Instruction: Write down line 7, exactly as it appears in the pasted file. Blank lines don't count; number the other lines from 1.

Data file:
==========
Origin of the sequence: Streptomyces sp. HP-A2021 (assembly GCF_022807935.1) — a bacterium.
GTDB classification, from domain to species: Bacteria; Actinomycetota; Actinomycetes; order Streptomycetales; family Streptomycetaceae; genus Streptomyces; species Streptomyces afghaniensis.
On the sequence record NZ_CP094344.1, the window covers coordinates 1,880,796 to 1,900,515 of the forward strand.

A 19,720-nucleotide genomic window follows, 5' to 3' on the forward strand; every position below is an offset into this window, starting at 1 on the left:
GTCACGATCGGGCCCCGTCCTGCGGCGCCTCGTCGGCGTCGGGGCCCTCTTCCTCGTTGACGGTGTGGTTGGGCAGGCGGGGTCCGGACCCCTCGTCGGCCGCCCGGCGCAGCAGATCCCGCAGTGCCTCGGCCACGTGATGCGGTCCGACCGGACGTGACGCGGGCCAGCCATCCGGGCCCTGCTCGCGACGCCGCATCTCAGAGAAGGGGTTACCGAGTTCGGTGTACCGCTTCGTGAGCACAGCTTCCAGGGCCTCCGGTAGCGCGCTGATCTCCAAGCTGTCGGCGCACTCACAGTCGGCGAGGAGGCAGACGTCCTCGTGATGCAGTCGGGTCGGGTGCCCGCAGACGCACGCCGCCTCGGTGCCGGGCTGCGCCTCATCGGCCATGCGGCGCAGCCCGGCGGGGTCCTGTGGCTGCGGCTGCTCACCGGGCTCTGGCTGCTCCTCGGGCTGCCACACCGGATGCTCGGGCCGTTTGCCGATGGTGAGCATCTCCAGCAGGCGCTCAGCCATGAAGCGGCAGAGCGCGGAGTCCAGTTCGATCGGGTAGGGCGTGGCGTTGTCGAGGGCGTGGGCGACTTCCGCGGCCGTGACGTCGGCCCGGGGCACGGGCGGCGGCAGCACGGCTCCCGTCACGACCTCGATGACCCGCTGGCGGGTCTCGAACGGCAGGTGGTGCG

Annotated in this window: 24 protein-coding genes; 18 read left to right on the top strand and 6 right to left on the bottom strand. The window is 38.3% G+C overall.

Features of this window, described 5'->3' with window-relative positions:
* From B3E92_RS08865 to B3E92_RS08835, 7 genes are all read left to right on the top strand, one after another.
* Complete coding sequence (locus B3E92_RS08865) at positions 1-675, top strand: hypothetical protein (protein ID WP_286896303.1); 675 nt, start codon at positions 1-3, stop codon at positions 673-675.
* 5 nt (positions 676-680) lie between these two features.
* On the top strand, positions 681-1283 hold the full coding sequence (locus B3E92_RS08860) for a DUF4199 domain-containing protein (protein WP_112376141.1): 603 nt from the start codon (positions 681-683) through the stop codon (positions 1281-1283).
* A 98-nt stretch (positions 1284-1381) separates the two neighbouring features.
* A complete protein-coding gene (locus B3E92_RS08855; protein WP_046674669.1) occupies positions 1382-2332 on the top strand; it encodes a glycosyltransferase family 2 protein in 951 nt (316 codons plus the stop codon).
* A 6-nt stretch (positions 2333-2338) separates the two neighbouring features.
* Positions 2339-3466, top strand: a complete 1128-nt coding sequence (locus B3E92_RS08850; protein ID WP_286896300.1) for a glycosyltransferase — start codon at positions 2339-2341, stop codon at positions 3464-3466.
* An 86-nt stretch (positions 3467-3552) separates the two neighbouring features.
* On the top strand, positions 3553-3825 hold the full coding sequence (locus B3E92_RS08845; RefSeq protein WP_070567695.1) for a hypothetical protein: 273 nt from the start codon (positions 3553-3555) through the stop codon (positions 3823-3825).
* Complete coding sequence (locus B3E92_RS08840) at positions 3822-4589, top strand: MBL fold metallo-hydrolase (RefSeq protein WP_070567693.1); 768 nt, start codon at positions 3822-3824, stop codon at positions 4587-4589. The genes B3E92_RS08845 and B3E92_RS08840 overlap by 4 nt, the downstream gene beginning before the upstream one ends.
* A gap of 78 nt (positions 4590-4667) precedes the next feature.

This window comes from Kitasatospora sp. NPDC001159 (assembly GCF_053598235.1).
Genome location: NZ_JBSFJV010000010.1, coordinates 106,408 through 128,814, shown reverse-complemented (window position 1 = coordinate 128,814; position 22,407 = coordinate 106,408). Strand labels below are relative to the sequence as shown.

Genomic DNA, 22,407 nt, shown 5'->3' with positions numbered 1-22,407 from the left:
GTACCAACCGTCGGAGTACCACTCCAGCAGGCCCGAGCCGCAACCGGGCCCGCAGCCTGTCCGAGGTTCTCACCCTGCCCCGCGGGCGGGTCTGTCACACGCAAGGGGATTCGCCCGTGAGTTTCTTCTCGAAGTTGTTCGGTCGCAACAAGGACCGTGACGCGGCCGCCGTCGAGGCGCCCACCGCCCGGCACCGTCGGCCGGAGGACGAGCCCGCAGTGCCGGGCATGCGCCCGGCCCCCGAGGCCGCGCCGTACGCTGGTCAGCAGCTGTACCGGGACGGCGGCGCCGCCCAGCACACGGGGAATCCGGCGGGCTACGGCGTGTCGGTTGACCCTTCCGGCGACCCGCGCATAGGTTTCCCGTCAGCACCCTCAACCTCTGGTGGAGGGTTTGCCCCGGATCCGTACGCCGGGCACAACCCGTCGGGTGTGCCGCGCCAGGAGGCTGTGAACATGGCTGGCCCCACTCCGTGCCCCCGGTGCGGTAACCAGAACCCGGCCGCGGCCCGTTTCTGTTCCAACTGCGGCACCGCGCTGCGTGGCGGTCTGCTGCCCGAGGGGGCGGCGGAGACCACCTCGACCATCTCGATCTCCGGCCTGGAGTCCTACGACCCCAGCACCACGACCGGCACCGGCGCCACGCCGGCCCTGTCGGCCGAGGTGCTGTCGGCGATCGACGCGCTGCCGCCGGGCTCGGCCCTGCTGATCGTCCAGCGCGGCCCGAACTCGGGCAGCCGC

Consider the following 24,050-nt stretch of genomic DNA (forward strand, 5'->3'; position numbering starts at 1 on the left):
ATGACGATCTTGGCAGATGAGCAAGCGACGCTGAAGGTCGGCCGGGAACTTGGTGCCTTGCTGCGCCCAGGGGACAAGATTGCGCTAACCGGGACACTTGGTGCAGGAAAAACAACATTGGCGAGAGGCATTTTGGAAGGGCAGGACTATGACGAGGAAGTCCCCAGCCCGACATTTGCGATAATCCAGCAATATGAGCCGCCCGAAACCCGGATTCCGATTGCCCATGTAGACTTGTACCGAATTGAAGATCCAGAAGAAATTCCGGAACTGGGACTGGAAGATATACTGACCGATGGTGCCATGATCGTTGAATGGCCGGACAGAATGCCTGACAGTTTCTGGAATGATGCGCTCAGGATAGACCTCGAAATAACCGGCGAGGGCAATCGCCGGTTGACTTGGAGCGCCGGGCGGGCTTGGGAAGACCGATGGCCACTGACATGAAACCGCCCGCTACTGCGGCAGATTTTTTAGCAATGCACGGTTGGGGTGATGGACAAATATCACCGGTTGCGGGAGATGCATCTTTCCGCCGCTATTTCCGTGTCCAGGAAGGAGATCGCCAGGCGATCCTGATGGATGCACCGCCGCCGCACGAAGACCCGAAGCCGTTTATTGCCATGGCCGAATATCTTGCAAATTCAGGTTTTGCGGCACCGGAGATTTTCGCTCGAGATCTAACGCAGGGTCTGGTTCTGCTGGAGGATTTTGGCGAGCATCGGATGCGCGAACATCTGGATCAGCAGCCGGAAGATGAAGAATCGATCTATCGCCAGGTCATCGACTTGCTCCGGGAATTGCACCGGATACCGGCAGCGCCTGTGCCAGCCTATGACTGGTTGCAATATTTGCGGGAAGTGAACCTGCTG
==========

Features of this window, described 5'->3' with window-relative positions: